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The Last Concert I Saw Live in Person

Back in late January

In retrospect, various factors show how my preparation for the current health crisis began earlier than I was fully conscious of. I think the most recent live performance I attended may have been way back on January 30, 2020, at the Luggage Store, here in San Francisco, where the weekly series occurs each Thursday night. Well, did happen, before all live in-person concerts stopped happening. (Two days later I posted a photo of the graffiti-covered stairwell at the Luggage Store, which is an art gallery, not a luggage store.) I was due to attend several other shows after that, and bowed out, most recently on March 7, judging by my calendar. Along the lines of my “last night” experience in Manhattan a week prior, that’s another moment when things seemed to speed up — in this case, to cascade. Barely 48 hours later, the following Monday, March 9, all classes at the school where I teach once a year were announced to be transitioning online, and well before the end of the work week the local public school district had done the same.

And so, these are two shots from the last time I saw music live in the flesh. That’s the duo Mit Darm (Edward Shocker, left, and Suki O’Kane), and sharing the bill with them were Steve Adams, left, and John Hanes. I’d sat next to O’Kane one evening at the most recent San Francisco Tape Music Festival, and was looking forward to hearing her perform. Adams is a member of the Rova Saxophone Quartet, of whom I’m a longtime admirer. I was excited to hear what he was up to when he put his sax aside in favor of a laptop.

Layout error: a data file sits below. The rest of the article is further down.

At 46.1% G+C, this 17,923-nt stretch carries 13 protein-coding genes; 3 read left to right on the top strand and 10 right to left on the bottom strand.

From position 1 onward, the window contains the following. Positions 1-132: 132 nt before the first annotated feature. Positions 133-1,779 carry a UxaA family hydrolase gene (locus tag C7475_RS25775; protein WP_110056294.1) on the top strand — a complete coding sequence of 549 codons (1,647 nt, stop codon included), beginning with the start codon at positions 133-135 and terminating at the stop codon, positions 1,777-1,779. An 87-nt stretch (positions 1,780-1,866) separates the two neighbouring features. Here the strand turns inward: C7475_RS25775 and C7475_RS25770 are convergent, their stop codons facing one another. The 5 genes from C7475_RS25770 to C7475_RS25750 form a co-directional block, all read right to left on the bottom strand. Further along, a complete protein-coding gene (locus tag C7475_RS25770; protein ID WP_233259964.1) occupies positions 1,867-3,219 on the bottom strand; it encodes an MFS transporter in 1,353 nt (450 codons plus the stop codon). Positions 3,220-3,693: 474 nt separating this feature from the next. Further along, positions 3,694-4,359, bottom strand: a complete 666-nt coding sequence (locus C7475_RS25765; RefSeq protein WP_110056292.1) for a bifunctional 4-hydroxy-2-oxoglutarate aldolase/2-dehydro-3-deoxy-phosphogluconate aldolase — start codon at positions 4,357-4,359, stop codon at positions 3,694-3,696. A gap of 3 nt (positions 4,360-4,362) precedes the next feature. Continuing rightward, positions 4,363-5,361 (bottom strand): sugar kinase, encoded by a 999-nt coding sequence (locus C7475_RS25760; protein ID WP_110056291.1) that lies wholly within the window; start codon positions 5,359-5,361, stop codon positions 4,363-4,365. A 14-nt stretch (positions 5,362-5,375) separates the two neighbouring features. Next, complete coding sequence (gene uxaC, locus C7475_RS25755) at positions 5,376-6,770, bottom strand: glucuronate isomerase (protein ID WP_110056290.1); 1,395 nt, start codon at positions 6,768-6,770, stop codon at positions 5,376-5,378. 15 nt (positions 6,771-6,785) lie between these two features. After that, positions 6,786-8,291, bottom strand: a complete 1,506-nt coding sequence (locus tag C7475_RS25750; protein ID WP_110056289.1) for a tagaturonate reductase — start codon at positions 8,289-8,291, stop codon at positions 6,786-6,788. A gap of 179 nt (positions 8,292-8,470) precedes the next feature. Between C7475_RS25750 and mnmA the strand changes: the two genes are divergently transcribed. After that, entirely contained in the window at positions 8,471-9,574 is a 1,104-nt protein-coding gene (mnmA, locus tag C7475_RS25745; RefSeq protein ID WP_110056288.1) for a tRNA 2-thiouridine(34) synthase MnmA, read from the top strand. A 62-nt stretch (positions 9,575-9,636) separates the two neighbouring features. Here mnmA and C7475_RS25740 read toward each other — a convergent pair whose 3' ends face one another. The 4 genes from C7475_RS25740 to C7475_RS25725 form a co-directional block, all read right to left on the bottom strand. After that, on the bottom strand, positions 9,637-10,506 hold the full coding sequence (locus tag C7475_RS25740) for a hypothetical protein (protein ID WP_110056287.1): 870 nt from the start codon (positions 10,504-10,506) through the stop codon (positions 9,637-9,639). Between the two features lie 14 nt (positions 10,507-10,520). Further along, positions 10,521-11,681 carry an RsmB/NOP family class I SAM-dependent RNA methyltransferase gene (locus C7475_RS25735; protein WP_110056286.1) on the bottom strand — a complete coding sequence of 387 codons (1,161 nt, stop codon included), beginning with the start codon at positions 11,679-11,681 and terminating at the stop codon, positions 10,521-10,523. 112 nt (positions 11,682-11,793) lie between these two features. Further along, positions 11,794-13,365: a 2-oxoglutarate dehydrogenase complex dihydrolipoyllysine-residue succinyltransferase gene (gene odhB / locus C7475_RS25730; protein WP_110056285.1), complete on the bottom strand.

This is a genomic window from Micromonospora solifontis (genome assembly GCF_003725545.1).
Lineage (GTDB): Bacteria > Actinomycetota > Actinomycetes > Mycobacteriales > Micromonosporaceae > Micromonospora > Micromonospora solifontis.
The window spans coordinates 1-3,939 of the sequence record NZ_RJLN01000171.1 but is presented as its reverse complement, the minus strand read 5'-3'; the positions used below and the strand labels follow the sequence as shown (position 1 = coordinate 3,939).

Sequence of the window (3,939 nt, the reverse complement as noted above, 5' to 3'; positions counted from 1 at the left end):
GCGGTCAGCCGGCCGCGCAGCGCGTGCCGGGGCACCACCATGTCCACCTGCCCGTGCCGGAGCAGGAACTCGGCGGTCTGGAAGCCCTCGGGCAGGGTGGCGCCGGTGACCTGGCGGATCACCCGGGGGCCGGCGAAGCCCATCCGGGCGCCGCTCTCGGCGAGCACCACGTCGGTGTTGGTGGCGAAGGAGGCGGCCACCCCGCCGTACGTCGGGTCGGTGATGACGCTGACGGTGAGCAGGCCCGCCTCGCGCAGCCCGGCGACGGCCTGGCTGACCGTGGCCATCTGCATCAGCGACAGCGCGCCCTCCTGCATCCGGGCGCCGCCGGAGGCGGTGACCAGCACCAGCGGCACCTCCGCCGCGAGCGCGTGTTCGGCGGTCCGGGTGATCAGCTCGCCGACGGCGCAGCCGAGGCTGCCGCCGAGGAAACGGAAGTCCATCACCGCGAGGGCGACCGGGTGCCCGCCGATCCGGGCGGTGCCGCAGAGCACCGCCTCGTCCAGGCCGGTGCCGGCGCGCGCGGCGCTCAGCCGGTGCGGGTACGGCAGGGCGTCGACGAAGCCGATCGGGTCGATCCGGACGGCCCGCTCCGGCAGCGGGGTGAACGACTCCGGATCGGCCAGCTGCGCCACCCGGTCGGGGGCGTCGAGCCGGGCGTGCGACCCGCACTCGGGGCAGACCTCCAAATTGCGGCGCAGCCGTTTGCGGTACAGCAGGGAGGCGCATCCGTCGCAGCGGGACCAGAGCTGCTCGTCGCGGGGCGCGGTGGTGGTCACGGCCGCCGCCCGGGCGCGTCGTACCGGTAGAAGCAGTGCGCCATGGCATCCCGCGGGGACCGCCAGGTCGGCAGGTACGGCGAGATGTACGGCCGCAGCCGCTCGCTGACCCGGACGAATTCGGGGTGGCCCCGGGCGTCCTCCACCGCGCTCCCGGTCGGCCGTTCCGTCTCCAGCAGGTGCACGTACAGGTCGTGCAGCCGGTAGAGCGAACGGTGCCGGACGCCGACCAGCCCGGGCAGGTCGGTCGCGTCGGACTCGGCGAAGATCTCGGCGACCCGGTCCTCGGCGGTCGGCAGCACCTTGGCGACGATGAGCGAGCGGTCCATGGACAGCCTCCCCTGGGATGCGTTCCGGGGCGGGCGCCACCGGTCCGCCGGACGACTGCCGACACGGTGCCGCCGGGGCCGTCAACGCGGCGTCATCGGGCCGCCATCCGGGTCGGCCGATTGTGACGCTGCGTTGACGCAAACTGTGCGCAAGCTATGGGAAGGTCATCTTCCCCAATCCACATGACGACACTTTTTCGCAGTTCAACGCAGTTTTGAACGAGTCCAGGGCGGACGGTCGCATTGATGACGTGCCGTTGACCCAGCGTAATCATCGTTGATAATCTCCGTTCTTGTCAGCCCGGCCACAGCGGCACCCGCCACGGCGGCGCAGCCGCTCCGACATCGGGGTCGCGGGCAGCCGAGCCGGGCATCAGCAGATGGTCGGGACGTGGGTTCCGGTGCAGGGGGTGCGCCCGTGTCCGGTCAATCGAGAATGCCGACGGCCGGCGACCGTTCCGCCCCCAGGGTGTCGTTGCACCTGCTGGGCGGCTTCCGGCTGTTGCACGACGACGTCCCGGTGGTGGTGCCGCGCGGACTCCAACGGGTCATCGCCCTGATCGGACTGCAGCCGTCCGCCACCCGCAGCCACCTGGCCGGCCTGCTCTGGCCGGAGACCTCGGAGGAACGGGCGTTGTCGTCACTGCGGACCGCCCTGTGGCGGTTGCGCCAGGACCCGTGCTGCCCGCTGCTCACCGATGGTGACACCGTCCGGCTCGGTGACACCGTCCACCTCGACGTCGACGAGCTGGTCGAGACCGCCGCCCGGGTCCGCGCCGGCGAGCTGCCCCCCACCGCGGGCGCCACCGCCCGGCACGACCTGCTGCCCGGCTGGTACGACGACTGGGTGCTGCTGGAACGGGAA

After the Luggage Store show was over, I started to head home, and passed, barely a block away, the Center for New Music, where another Rova member, Jon Raskin, had just finished a separate performance. Such nights, where lives and artistic pursuits overlap and intersect on the street and in venues, are on hold for an extended moment. And for the moment, live performances are flourishing online. I’m hopeful, for the musicians’ sake, that virtual attendees are putting some money in the tip jars, and signing up for online shows where there’s a proper ticket fee.

Speaking of which, I noticed something this morning at bayimproviser.com, an excellent concert listing service that has been essentially my local social calendar for as long as I can remember. It’s one of a few dozen sites I have bookmarked to look at each morning over coffee. For weeks, it had become a list of cancelled and postponed performances, but that seems to have changed, at least a little. Now it’s also listing some live online events by local musicians. I had been depressed each morning seeing all the non-events, and now look forward to what starts popping up.

By Marc Weidenbaum

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